And, if you’re NOFX, you try to one-up Nerf Herder in the gross-out department. This song probably shouldn’t be ranked so high, but you can blame Kazaa (and a certain b-sides record) for giving the impression that this song was popular.

13. Lagwagon – “Randal Gets Drunk”

Moderate use of upstrokes, emotional vocals, ridiculous lyrics that keep you from taking it all too seriously…this is really everything you want in a Lagwagon song.

12. Groovie Ghoulies – “Doin’ Fine”

Delightful pop. Super repetitive, in a way only a few bands can pull off.

11. Blink-182 – “Family Reunion”

This song, like some others on here (even a couple in the top 20) doesn’t age very well. It’s also, without question, the best known song from this comp. If nothing else, it makes us rightly embarrassed about the younger versions of ourselves. That’s not nothing!

10. Tilt – “John for the Working Man”

Other songs on here age very well, indeed. If you haven’t listened to Tilt recently, go remind yourself of what you’ve been missing. Holy shit.

9. The Dickies – “Howdy Doody in the Woodshed”

Some pretty dark lyrics here, even by Dickies standards. Later reworked into a longer song for the band’s only full-length on Fat, it’s musically resonant of their earliest material…much more so than the other songs on that record.

8. The Muffs – “Pimmel”

This song seems like a wonderfully understated, lo-fi acoustic number. Put its lyrics into Google Translate, though, and you’ll get a much different image of it.

7. The Vandals – “To All The Kids”

Something of a hymn of unity for outcasts of all stripes. Awesome.

6. Green Day – “The Ballad of Wilhelm Fink”

Technically solo, acoustic Billie Joe Armstrong, nominally Green Day, and resembling Pinhead Gunpowder more than either of those things. Seriously, did Aaron Cometbus ghostwrite this one?

5. Teen Idols – “Ketchup Soup”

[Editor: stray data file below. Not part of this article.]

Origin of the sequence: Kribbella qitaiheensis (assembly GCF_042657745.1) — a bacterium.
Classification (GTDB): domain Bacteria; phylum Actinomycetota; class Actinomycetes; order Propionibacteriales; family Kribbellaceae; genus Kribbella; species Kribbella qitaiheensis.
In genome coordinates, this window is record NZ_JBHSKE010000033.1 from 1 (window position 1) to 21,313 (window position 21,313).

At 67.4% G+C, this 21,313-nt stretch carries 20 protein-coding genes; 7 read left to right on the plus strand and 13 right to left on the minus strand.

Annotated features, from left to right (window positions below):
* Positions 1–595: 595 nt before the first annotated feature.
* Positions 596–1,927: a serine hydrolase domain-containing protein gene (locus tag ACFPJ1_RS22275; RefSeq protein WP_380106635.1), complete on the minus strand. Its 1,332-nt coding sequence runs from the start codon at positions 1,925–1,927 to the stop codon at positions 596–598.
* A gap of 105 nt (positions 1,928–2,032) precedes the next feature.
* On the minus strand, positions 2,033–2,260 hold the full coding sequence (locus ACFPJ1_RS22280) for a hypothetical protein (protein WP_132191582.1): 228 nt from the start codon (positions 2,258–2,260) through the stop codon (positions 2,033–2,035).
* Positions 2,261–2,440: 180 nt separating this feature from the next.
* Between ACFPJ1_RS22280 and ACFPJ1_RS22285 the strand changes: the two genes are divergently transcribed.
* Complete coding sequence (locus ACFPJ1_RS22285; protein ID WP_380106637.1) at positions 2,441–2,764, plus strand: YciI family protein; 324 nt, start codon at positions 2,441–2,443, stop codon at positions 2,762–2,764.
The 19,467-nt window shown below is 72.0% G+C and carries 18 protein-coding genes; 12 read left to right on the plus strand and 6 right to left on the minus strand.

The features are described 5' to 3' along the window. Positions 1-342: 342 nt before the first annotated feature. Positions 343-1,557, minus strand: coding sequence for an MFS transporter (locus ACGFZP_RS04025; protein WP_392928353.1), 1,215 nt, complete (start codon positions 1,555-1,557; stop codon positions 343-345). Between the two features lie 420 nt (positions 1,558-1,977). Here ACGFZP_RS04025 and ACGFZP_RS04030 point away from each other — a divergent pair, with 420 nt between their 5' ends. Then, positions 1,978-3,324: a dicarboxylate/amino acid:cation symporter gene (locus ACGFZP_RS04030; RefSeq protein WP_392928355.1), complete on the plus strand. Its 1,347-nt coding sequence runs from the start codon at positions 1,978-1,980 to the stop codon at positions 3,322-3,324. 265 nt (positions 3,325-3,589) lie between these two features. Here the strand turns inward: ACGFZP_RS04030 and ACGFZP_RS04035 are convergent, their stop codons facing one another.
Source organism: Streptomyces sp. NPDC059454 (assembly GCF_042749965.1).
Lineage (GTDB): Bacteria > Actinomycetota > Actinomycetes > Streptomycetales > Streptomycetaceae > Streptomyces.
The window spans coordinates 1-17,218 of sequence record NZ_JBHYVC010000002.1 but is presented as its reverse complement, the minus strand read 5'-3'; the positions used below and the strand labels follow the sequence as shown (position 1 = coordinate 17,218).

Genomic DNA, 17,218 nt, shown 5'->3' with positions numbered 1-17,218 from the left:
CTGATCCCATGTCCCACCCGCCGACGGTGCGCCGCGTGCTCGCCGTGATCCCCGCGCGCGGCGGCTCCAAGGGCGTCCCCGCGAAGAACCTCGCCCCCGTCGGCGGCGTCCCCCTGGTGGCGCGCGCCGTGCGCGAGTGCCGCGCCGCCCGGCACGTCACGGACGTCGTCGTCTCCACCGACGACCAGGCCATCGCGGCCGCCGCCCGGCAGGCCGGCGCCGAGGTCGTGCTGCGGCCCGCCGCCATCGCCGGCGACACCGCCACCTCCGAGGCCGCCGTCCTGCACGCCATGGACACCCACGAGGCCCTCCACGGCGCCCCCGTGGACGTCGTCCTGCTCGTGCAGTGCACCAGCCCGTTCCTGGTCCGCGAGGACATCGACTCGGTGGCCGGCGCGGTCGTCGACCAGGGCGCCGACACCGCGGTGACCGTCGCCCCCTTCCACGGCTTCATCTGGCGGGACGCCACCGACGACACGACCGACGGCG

Delicious, delicious pop punk. Much tastier and more satisfying than the desperation dinner for which it’s named.

4. Less Than Jake – “Anchor”

Disclaimer: I’m not the biggest Less Than Jake fan…or a Less Than Jake fan at all, really. This is an objectively correct list, though, and “Anchor” rules.

3. The Ataris – “The Radio Still Sucks”

Nostalgic for the alternative rock of the ’90s? Kris Roe isn’t. This one is concise and still packs a punch. Where 30 seconds seems limiting in many of these 101 musical case studies, this song feels fully formed. Not an easy task, to be sure.

2. Circle Jerks – “Deny Everything”

This feels like cheating. The opening track of Circle Jerks’ classic album Group Sex has the distinct advantage of being the opening track of Circle Jerks’ classic album Group Sex. It could’ve been number one, but that just doesn’t seem fair. So, in the interest of a level playing field, it’s number two.

1. No Use for a Name – “Sara Fisher”

It feels odd to describe these songs in literary terms, but, well, the thousands of dollars burned on my English degree have to put to use somewhere, right? This track has that “slice-of-life” quality to it, feeling like a short story wrapped in the packaging of a 30 second song. It’s a great representation of a particular thing Fat Wreck Chords does well, and it epitomizes what this comp was likely meant to be.

So there you have it: an objective, unimpeachable ranking of an overly ambitious compilation that, warts and all, is an interesting document of the late 20th century punk scene.